Here lay all the subtlety of the French mind. The message Chirac tried to make clear to the allies says simply: Don’t give Saddam the opportunity to obtain more support from the Arabs. We have succeeded to ” put him in a box”, according to Clinton’s famous expression. Now, why should we make of him a victim, when he is not a victim? If you martyr Saddam, you will not have the Arabs backing you, but on your back. To avoid such a situation, we need to be not only more in tune with international law, but also defending a just cause.

Still, should we wonder about the adequacy of such a cause. Would it be freedom and democracy for the Iraqi people for instance? Here, the French President backed away from what he judged to be an adventurous behaviour. He said, “When Saddam is a danger to the outside, we have to act. But if he is not a danger, and he is only Iraq’s problem, then it is not our problem.”

An Iraqi opponent would notice that this is rather a hypocritical stance. In effect, why should the West é especially France here- that praises itself as the defender of Human rights and freedom and democracy, shut its eyes about what is happening in Iraq? Why did the West wage war on Milosevic when it was clear also that it was a domestic problem concerning former Yugoslavia? On which grounds did the West interfere in this country since the beginning of the civil war if we have to consider “what is our problem and what is not”, according to Mr Chirac’s view? And if necessary, the French president would be reminded of the long list of Western é particularly French indeed- interventions in Africa and in the Asian continent…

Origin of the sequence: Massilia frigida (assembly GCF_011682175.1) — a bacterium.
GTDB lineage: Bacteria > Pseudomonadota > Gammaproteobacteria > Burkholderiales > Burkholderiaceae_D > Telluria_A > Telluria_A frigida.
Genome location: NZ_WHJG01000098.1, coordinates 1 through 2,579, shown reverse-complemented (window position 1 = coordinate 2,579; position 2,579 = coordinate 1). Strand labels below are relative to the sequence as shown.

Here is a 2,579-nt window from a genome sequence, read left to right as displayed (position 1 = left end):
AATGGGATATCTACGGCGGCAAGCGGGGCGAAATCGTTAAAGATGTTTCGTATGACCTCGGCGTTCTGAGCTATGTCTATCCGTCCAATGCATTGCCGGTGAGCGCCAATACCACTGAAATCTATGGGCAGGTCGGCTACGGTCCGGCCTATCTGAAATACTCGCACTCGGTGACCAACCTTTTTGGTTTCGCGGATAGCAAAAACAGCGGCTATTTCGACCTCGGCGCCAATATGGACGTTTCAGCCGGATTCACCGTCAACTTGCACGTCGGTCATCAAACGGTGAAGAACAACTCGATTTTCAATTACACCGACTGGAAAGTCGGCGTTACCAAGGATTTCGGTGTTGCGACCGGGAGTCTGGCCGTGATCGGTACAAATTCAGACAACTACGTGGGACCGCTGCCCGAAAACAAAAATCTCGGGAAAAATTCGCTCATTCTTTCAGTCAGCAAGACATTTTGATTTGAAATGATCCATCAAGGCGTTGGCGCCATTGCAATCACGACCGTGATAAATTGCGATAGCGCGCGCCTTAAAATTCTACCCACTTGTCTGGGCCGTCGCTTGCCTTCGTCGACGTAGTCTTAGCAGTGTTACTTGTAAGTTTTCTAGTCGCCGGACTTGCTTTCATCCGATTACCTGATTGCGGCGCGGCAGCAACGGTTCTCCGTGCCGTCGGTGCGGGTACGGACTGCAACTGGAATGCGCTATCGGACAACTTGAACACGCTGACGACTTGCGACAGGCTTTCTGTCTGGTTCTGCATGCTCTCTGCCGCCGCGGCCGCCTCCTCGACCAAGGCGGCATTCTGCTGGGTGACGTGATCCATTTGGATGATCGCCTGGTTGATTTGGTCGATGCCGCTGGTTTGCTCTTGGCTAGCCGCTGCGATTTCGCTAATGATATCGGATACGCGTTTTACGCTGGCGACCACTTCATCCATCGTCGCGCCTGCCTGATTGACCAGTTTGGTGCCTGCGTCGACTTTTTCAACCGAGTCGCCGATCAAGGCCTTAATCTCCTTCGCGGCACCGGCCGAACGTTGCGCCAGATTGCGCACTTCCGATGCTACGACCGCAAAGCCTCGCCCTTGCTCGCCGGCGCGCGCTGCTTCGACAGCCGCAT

Yet, it is perhaps these very experiences, some of which resulted in bitter routs for the “defender of the just causes”, that made Chirac more cautious. And if we recall the tensions that stemmed from the Gulf War inside France itself, where an important part of the population is Arab and Muslim, we can understand the reasons for Mr Chirac’s vigilance.

As a matter of fact, the weight of the Arabs and the Muslims inside France, – considering their proportion to the population and the proportion of the population to the geographic size of the country, – is much more important than any alike connection in the USA. It is logical then that the French president worries. He said that he was “worried like all the Europeans about the rise of anti-Western sentiments around the world, in the poor countries and in the emerging countries”. That’s why he advocated the launch of a new dialogue with these countries through the UNESCO. But what Chirac did not say é what we should read between the lines- concerns his worries about the rise of such hostile sentiments in his own country.

The interviewer had of course asked him about some problems caused by the Muslim population. And his answer made sure that it was “only social problems” é so not political é with the “beurs” (: the new generation of French Muslims from Arab descent). But one may still wonder why these “social” problems took the aspect of attacks targeting the Jews. Otherwise, why should the young unemployed “beur” try to resolve his “social” problem in attacking a synagogue or a Jewish school, as it actually happened?